I’ve never been misgendered, so I haven’t been through those things either, I say. “I’ve been misgendered. I don’t care. I got called sir three days ago by a delivery guy. And then they look at me for more than two and a half seconds and they’re like, ‘Oh, sorry, I thought it was a bloke then.’ I’m like, ‘It’s fine, I didn’t cut my hair and dress like this so everyone could think I was Gwyneth Paltrow.’ I am making some choices here. I take responsibility for it.”

Those “choices”, as Jackson puts it, led to speculation about her sexuality from the word go. Look back at old interviews and you will see her toiling with how open to be. “Everyone just thinks I’m a raging lesbian and I want to see everyone’s boobs,” she said in 2009. “Sorry, I’m not.” A year later, she said, “I can appreciate other women. Beyoncé is beautiful. But I find men or women sexy. I’m not saying I’m bisexual, I’m just sexual.” When an interviewer asked her if she had “swung both ways”, she said, “Not necessarily in practice, in theory,” before adding, “I wouldn’t say even if I had.”

Throughout this time, she had a girlfriend. When I suggest that the repeated, fading refrain on “Automatic Driver” – “After I’d waited so long to find you/ Why did I let myself run and hide you?” – might be an allusion to that, she doesn’t disagree. But she’s still irked by the obsession people had with her sexuality.

“I was 21,” she says, “and I was like, ‘I’ve only just realised I’m in love with my best mate, can you f***ing chill out? Can you leave me alone?’ I wasn’t ready to be on a pedestal of like, ‘I represent all gay people.’ I just wasn’t ready to say that.”

‘I didn’t cut my hair and dress like this so everyone could think I was Gwyneth Paltrow’: Jackson says she does not care that she’s been misgendered
‘I didn’t cut my hair and dress like this so everyone could think I was Gwyneth Paltrow’: Jackson says she does not care that she’s been misgendered (Andrew Whitton)

She struggled, too, with the idea that she should put herself in a box. “People made out like I was really backwards about it, but if we have to state it, it’s almost like having to state that you’ve got a disease or something. I swear to God, labelling yourself creates segregation. It drives me mad. The gay community are dying for you to label yourself, and I’m so confused as to how they think that’s helpful. It’s where I’ll always have friction with some part of the gay community, even though I’m a f***ing gay person. How does that make any sense?”

I understand her point. Nobody should feel pressured to label themselves if they don’t want to. But as someone who grew up poring through interviews, looking for someone to identify as queer so I would feel less alone, I also understand why people looked to her for hope.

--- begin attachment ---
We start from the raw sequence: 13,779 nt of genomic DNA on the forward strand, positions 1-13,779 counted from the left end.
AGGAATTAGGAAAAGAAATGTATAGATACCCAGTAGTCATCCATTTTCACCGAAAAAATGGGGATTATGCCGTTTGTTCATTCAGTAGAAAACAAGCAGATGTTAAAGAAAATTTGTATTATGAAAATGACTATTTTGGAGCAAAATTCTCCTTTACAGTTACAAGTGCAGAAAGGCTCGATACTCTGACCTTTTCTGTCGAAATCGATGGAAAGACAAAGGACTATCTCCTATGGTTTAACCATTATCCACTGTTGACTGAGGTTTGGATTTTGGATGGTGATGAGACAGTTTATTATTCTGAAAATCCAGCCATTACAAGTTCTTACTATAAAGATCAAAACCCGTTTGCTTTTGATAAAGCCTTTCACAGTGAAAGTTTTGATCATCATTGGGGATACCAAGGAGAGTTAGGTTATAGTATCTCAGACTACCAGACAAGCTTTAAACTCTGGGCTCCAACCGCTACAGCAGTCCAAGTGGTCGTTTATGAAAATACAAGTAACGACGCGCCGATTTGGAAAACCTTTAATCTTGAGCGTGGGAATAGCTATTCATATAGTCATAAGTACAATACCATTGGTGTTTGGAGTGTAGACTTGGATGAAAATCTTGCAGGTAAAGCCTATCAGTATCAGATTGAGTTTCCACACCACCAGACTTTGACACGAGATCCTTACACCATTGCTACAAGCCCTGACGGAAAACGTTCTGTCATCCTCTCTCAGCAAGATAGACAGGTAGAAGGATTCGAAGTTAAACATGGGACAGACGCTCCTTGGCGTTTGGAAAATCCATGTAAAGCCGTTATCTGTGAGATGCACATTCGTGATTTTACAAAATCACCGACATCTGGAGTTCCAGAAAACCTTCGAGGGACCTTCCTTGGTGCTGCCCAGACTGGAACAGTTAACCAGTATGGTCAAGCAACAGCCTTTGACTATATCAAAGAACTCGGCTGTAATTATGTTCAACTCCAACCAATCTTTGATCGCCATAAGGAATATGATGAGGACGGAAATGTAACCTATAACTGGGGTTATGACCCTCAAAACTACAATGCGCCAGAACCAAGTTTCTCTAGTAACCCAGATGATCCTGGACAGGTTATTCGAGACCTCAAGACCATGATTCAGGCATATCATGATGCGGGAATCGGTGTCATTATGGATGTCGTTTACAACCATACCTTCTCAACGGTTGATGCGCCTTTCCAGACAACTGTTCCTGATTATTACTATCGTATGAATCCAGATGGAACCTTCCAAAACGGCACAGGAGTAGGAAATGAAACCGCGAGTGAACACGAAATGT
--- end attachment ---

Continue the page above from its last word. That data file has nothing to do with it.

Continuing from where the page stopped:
“Yeah, that’s totally valid,” she says. “I guess, it took me so long to identify as gay, but it wasn’t a hard transition for me. It was like, ‘Oh, I’m in love and they love me back.’ So I was never looking for somebody else that was talking about being gay. But I can properly understand, especially if you knew you were gay from the age of 12 or 13, that by the time you were 16 you’d be like, ‘I need to f***ing read about some gay people.’ But everybody knows what I am. It’s not like it’s hidden. It’s not like everybody thinks I’m your average straight girl. I just don’t see the point of a label. I’m called Elly. My name is fine. Thank you.”

A few minutes later, though, she circles back to the topic and concedes that it wasn’t just that. She had seen other musicians be open about their sexuality from a very early stage, and it had affected their careers. When her straight friends would go to shows by gay artists, they’d report back that they had felt “unwelcome” because they were so in the minority (which is probably how the queer people at those shows felt just about everywhere else). “I was really overly paranoid that my whole show would just be full of gay women,” she says. “And that it would just become a gay scene thing. I don’t mind if there’s 50 per cent this, 50 per cent that, but I just didn’t want it to be lent totally straight and I didn’t want it to be lent totally gay. I think that’s what drove me to not talk about this stuff for a long time.

“Obviously now I’ve realised, ‘God you were a bit weird about it,’” she adds. “You definitely were a bit weird about it. It’s not a f***ing big deal. And maybe it’s easier to talk about now because it is 10 years later. You can’t take that for granted. ‘Why do I feel so much more comfortable talking about this now?’ Well, you’ve been through s*** loads and everything’s moved on in a really big way.”

In every way, Jackson’s ready to move on. As the release of her first album free from the constraints of a major label approaches, she is equal parts anxious and upbeat. Doing everything herself – from fiddly production tweaks to ordering neon paint for music videos – has taken its toll. “But it’s not as stressful as being pushed into things because somebody else owns your record and they own your time.”

The other day, someone messaged her on Instagram to ask why she wasn’t selling her first two albums on her website. “Think about it,” she says. “I don’t own them. I don’t own the rights to them. They’re not mine. They might as well not have my name on them. Polydor could sell them, but they won’t, because they’d rather that just went in the bin. The less well I do the better, for them.” I laugh. “No, seriously.”

Now she’s a free agent, Jackson can just be herself. “It’s like, shackles are off,” she says. “I feel so much more relaxed about being La Roux. I just feel like I can be me now, and I’m not bothered about anything else. I just couldn’t give a f***.”

Supervision is released on Friday 7 February

Join our commenting forum

Join thought-provoking conversations, follow other Independent readers and see their replies


Thank you for registering

Please refresh the page or navigate to another page on the site to be automatically logged inPlease refresh your browser to be logged in